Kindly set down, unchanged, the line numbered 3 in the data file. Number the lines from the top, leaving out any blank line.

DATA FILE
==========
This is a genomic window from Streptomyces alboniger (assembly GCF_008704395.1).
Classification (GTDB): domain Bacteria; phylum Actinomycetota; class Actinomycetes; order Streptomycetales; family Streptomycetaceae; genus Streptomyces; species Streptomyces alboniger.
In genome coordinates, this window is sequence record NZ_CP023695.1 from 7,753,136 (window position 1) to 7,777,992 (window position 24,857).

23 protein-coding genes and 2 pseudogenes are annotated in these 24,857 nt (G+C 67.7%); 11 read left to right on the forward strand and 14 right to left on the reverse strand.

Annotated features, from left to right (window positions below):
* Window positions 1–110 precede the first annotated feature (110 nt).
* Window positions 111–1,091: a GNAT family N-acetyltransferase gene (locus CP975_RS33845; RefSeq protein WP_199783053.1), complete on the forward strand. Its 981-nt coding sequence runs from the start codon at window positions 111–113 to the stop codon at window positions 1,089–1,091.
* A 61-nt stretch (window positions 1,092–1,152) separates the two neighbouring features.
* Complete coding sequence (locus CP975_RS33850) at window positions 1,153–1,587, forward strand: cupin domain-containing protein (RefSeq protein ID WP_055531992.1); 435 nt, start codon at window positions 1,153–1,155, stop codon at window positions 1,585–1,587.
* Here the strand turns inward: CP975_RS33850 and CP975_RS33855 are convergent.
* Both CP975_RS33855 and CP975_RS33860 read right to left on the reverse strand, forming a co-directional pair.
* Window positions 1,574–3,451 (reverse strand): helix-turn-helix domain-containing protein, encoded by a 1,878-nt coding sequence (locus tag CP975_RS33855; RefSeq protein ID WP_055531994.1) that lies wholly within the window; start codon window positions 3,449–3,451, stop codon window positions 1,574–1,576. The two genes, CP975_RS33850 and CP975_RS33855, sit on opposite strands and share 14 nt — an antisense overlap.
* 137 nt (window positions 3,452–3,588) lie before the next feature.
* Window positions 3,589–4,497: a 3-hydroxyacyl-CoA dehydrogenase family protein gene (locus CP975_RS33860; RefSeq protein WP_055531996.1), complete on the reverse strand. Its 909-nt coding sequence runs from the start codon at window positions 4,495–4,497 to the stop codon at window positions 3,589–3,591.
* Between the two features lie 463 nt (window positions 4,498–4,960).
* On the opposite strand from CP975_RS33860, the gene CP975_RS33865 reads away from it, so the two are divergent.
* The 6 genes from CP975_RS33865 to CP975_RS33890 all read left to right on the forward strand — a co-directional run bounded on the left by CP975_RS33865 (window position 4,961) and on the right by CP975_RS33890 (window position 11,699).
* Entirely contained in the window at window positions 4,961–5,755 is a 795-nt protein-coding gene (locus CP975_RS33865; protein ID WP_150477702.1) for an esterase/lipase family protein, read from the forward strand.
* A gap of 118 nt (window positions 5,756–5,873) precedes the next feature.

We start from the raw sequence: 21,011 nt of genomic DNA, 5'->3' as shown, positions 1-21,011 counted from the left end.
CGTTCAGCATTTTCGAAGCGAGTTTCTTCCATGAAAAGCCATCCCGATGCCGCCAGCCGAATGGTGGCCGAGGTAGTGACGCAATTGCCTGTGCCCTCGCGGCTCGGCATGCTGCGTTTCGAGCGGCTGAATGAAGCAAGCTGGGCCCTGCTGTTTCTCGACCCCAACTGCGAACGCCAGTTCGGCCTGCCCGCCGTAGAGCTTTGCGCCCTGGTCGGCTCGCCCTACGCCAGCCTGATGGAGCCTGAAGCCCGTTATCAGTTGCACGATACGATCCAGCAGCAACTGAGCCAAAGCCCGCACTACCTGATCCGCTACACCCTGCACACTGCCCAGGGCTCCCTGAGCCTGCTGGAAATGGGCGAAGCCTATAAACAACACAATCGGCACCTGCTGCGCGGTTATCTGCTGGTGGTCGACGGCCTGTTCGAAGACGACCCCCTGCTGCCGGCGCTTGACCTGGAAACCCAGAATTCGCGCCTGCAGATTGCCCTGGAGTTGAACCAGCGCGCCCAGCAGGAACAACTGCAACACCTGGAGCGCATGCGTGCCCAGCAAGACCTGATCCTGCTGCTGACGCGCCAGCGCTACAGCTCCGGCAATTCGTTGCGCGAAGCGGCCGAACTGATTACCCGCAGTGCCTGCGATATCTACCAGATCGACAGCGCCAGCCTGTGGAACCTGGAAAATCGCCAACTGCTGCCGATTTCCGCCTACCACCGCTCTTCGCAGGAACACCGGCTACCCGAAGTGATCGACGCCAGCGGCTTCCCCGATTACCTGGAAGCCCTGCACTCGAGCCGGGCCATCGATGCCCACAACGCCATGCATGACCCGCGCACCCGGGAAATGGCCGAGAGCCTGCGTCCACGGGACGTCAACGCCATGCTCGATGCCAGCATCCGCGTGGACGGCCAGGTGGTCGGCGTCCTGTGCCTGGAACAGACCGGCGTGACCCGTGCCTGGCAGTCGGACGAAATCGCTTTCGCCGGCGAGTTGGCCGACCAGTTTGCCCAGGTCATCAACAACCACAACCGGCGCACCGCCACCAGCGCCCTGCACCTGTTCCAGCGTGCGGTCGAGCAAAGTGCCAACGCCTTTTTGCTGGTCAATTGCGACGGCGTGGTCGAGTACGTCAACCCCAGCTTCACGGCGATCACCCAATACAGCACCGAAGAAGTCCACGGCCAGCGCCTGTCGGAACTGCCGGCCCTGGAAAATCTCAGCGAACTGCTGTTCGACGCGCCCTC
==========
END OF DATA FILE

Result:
In genome coordinates, this window is sequence record NZ_CP023695.1 from 7,753,136 (window position 1) to 7,777,992 (window position 24,857).